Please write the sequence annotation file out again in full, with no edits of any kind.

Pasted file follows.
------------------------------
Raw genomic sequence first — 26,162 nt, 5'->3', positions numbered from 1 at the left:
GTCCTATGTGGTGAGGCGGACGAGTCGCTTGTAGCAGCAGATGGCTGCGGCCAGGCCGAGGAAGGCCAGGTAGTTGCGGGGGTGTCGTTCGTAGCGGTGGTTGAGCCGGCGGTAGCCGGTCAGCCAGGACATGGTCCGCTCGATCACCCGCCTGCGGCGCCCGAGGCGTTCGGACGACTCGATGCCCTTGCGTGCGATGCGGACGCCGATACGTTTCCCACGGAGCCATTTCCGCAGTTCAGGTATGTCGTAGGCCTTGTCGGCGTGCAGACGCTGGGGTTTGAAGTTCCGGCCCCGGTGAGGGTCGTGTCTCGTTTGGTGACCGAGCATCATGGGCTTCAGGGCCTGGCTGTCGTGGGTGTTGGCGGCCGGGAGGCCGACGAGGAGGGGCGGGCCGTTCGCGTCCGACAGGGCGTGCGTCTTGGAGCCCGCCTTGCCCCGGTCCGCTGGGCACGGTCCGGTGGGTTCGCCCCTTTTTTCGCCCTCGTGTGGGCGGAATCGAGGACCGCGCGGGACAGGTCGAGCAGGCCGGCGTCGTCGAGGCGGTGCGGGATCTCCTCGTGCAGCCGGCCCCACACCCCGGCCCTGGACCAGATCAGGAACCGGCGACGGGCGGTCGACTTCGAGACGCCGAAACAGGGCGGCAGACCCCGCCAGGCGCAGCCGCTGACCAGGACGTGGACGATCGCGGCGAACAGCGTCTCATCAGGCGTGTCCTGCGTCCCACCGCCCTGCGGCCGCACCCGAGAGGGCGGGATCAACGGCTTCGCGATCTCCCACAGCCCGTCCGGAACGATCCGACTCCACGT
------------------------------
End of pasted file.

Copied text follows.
Raw genomic sequence first — 26,162 nt, 5'->3', positions numbered from 1 at the left:
GTCCTATGTGGTGAGGCGGACGAGTCGCTTGTAGCAGCAGATGGCTGCGGCCAGGCCGAGGAAGGCCAGGTAGTTGCGGGGGTGTCGTTCGTAGCGGTGGTTGAGCCGGCGGTAGCCGGTCAGCCAGGACATGGTCCGCTCGATCACCCGCCTGCGGCGCCCGAGGCGTTCGGACGACTCGATGCCCTTGCGTGCGATGCGGACGCCGATACGTTTCCCACGGAGCCATTTCCGCAGTTCAGGTATGTCGTAGGCCTTGTCGGCGTGCAGACGCTGGGGTTTGAAGTTCCGGCCCCGGTGAGGGTCGTGTCTCGTTTGGTGACCGAGCATCATGGGCTTCAGGGCCTGGCTGTCGTGGGTGTTGGCGGCCGGGAGGCCGACGAGGAGGGGCGGGCCGTTCGCGTCCGACAGGGCGTGCGTCTTGGAGCCCGCCTTGCCCCGGTCCGCTGGGCACGGTCCGGTGGGTTCGCCCCTTTTTTCGCCCTCGTGTGGGCGGAATCGAGGACCGCGCGGGACAGGTCGAGCAGGCCGGCGTCGTCGAGGCGGTGCGGGATCTCCTCGTGCAGCCGGCCCCACACCCCGGCCCTGGACCAGATCAGGAACCGGCGACGGGCGGTCGACTTCGAGACGCCGAAACAGGGCGGCAGACCCCGCCAGGCGCAGCCGCTGACCAGGACGTGGACGATCGCGGCGAACAGCGTCTCATCAGGCGTGTCCTGCGTCCCACCGCCCTGCGGCCGCACCCGAGAGGGCGGGATCAACGGCTTCGCGATCTCCCACAGCCCGTCCGGAACGATCCGACTCCACGT